Mario Batali Goes Farm To Table

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Mario Batali has been known for years for his mastery of Italian cuisine.

But for his new cookbook "America - Farm to Table," written with Jim Webster of the Washington Post, his focus is on chefs from around the United States and the farmers those chefs rely on for their food. The farms' fare inspires Batali to create recipes for the book.

As Batali told Here & Now's  Jeremy Hobson, without farmers from around the country "we lose the indie bands in the form of you know, odd shaped parsnips and interesting varieties of things that may be grown by a particular family that isn't necessarily commercially available for the nationwide market but should be consumed wherever they're grown."

Fava Bean Guacamole

Pictured is Mario Batali's Fava Bean Guacamole. (Quentin Bacon)
Pictured is Mario Batali's Fava Bean Guacamole. (Quentin Bacon)

Serves 6 to 8

2 tablespoons kosher salt
2 pounds fava beans, shelled
6 scallions, minced
½ small red onion, cut into ¹⁄8-inch dice
¼ cup chopped fresh cilantro
1 jalapeño, cut into ¹⁄8-inch dice
Zest and juice of 1 lime
2 tablespoons extra-virgin olive oil
Coarse sea salt, such as Maldon
Tortilla chips or crudités, for serving

Bring 6 quarts of water to a boil and add the kosher salt.

Set up an ice bath with 4 quarts of cold water and 2 cups of ice.

Boil the favas until tender, about 2 minutes. Drain and shock them in the ice bath. Drain again and gently pinch the ends with a finger and thumb to break the skin and push out the bean.

Place the skinned favas and all the remaining ingredients into a molcajete or a mortar and pestle (or just a nice bowl) and mash just until a little chunky.

Season with coarse sea salt and serve immediately with tortilla chips and/or crudités.

Tempura Green Beans with Spicy Tomato Seed Aioli

Pictured is Mario Batali's Tempura Green Beans with Spicy Tomato Seed Aioli. (Quentin Bacon)
Pictured is Mario Batali's Tempura Green Beans with Spicy Tomato Seed Aioli. (Quentin Bacon)

Serves 4.

For the Spicy Tomato Seed Aioli:
2 egg yolks
Zest and juice of 1 lemon
2 cloves garlic, finely minced
1 heirloom tomato
½ cup extra-virgin olive oil
Kosher salt and freshly ground black pepper

For the Green Beans:
4 cups peanut oil, for frying
Zest of 1 lemon
1½ cups cake flour
½ teaspoon baking soda
2 teaspoons kosher salt
1 (12-ounce) bottle or can of lager beer, cold
2 egg yolks
1 pound thin green beans or haricots verts, trimmed
Fine salt


Make the Aioli:
In a blender, combine the egg yolks, lemon zest, lemon juice, and garlic and blend until smooth.

Cut the tomato in half crosswise and squeeze the juices and seeds into the blender, squeezing hard to get them all.

With the blender running on low, drizzle in the olive oil in a thin stream until a thick emulsion is formed.

Pour into a dipping bowl, season with salt and pepper, and set aside.

Make the Green Beans:
Heat 3 inches of oil in a deep saucepan until it registers 365°F on a deep fry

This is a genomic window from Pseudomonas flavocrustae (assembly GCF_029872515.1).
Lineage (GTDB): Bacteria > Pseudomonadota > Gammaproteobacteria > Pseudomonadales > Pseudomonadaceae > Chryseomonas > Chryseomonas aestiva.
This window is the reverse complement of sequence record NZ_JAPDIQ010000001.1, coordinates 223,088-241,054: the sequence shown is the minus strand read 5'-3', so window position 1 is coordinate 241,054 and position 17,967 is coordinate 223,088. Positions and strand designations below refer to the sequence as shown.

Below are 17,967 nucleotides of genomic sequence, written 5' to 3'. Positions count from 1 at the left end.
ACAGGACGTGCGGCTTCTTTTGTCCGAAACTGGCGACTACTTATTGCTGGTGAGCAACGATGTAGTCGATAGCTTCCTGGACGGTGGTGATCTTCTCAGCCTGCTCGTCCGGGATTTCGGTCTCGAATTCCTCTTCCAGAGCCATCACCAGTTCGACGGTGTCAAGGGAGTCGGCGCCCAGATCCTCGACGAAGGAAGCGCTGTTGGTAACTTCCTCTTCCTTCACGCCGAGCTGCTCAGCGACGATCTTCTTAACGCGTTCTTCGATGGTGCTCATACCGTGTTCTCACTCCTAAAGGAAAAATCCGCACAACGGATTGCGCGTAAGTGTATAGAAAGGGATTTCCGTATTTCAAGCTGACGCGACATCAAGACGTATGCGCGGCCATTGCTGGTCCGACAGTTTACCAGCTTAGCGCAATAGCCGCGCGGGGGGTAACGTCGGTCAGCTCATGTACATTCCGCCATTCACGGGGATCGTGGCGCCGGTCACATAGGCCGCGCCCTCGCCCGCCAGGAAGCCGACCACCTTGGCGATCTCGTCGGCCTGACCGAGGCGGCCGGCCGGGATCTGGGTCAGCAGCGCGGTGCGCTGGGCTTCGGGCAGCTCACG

Line a plate with paper towels.

Place the lemon zest in a medium bowl and set it over a larger bowl of ice.

Add the cake flour, baking soda, and kosher salt to the bowl with the zest.

Stir together the beer and egg yolks in a small cup.

Whisk the egg mixture into the flour mixture until barely combined—there will still be a few lumps, but do not worry.

Dredge the beans in the tempura batter and drop them, one by one, into the hot oil. Fry until light golden brown and crisp.

Do not overcrowd the pan. There should never be more than half the surface of the oil covered with beans.

Using a spider, transfer the fried beans to the paper towel–lined plate and season immediately with fine salt, then serve with a dipping bowl of the aioli on the side.

Mexican Oyster Cocktail

Pictured is Mario Batali's Oyster Cocktail. (Quentin Bacon)
Pictured is Mario Batali's Oyster Cocktail. (Quentin Bacon)

Serves 4-6.

4 ripe plum tomatoes
4 scallions, thinly sliced
1 bunch fresh cilantro, chopped
2 tablespoons extra-virgin olive oil
1 teaspoon ground cumin
2 ribs celery, sliced paper thin
2 shallots, finely minced
Zest and juice of 3 limes
2 serrano chiles, finely chopped
24 fresh oysters, scrubbed
Kosher salt

Halve the tomatoes and squeeze the seeds into a bowl (reserve them for Tomato Seed Vinaigrette), then chop the tomatoes into 1/4-inch dice and toss them into a bowl.

Add the scallions, cilantro, olive oil, cumin, celery, shallots, lime zest, lime juice, and chiles and mix well, then cover and refrigerate for 1 hour.

Shuck the oysters over a strainer set over a small bowl to collect their liquor.

Toss the oysters with their liquor into the mixture and stir gently.

Check for seasoning—it may or may not need salt.

Serve in clear glasses or seafood cocktail servers.

Tomato Seed Vinaigrette

America - Farm to Table by Mario Batali

3 tablespoons sherry vinegar
1 tablespoon fresh thyme leaves
1 tablespoon mustard seeds
1 teaspoon red pepper flakes
2 overripe large heirloom tomatoes
½ cup extra-virgin olive oil
Kosher salt and freshly ground black pepper


In a small bowl, whisk together the vinegar, thyme, mustard seeds, and red pepper flakes.

Halve the tomatoes crosswise and gently but firmly squeeze out the seeds and juices into the bowl with the vinegar mixture— be sure to get most if not all of them. (Reserve the tomato flesh for a sandwich.) Whisk together, then continue whisking while you drizzle in the oil to form a viscous emulsion.

Season with salt and pepper.

Recipes from AMERICA FARM TO TABLE by Mario Batali. Copyright © 2014 by Mario Batali. Used with permission by Grand Central Publishing. All rights reserved. 


This segment aired on October 20, 2014.


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